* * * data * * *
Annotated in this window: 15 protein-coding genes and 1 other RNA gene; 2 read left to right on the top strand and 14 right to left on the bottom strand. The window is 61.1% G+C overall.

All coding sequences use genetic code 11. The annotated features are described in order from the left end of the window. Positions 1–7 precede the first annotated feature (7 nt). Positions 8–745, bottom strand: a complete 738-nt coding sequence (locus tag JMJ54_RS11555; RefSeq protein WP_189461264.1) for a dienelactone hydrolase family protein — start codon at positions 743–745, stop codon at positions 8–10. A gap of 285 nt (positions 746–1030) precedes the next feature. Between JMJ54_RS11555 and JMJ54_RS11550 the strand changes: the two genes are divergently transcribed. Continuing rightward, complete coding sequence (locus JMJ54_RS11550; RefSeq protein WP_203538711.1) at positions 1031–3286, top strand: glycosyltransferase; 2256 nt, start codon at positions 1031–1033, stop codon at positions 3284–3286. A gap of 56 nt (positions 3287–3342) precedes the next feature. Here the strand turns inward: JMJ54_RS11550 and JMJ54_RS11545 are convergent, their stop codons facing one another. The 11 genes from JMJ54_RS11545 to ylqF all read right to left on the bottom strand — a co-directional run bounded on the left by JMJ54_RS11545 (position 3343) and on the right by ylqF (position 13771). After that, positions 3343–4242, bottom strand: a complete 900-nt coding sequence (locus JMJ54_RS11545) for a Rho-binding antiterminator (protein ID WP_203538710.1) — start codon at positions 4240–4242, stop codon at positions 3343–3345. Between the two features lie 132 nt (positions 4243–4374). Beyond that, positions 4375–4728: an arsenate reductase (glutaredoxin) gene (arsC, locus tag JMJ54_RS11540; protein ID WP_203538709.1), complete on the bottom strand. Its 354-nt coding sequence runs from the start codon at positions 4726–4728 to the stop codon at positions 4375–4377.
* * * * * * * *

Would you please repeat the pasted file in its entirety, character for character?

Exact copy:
Annotated in this window: 15 protein-coding genes and 1 other RNA gene; 2 read left to right on the top strand and 14 right to left on the bottom strand. The window is 61.1% G+C overall.

All coding sequences use genetic code 11. The annotated features are described in order from the left end of the window. Positions 1–7 precede the first annotated feature (7 nt). Positions 8–745, bottom strand: a complete 738-nt coding sequence (locus tag JMJ54_RS11555; RefSeq protein WP_189461264.1) for a dienelactone hydrolase family protein — start codon at positions 743–745, stop codon at positions 8–10. A gap of 285 nt (positions 746–1030) precedes the next feature. Between JMJ54_RS11555 and JMJ54_RS11550 the strand changes: the two genes are divergently transcribed. Continuing rightward, complete coding sequence (locus JMJ54_RS11550; RefSeq protein WP_203538711.1) at positions 1031–3286, top strand: glycosyltransferase; 2256 nt, start codon at positions 1031–1033, stop codon at positions 3284–3286. A gap of 56 nt (positions 3287–3342) precedes the next feature. Here the strand turns inward: JMJ54_RS11550 and JMJ54_RS11545 are convergent, their stop codons facing one another. The 11 genes from JMJ54_RS11545 to ylqF all read right to left on the bottom strand — a co-directional run bounded on the left by JMJ54_RS11545 (position 3343) and on the right by ylqF (position 13771). After that, positions 3343–4242, bottom strand: a complete 900-nt coding sequence (locus JMJ54_RS11545) for a Rho-binding antiterminator (protein ID WP_203538710.1) — start codon at positions 4240–4242, stop codon at positions 3343–3345. Between the two features lie 132 nt (positions 4243–4374). Beyond that, positions 4375–4728: an arsenate reductase (glutaredoxin) gene (arsC, locus tag JMJ54_RS11540; protein ID WP_203538709.1), complete on the bottom strand. Its 354-nt coding sequence runs from the start codon at positions 4726–4728 to the stop codon at positions 4375–4377.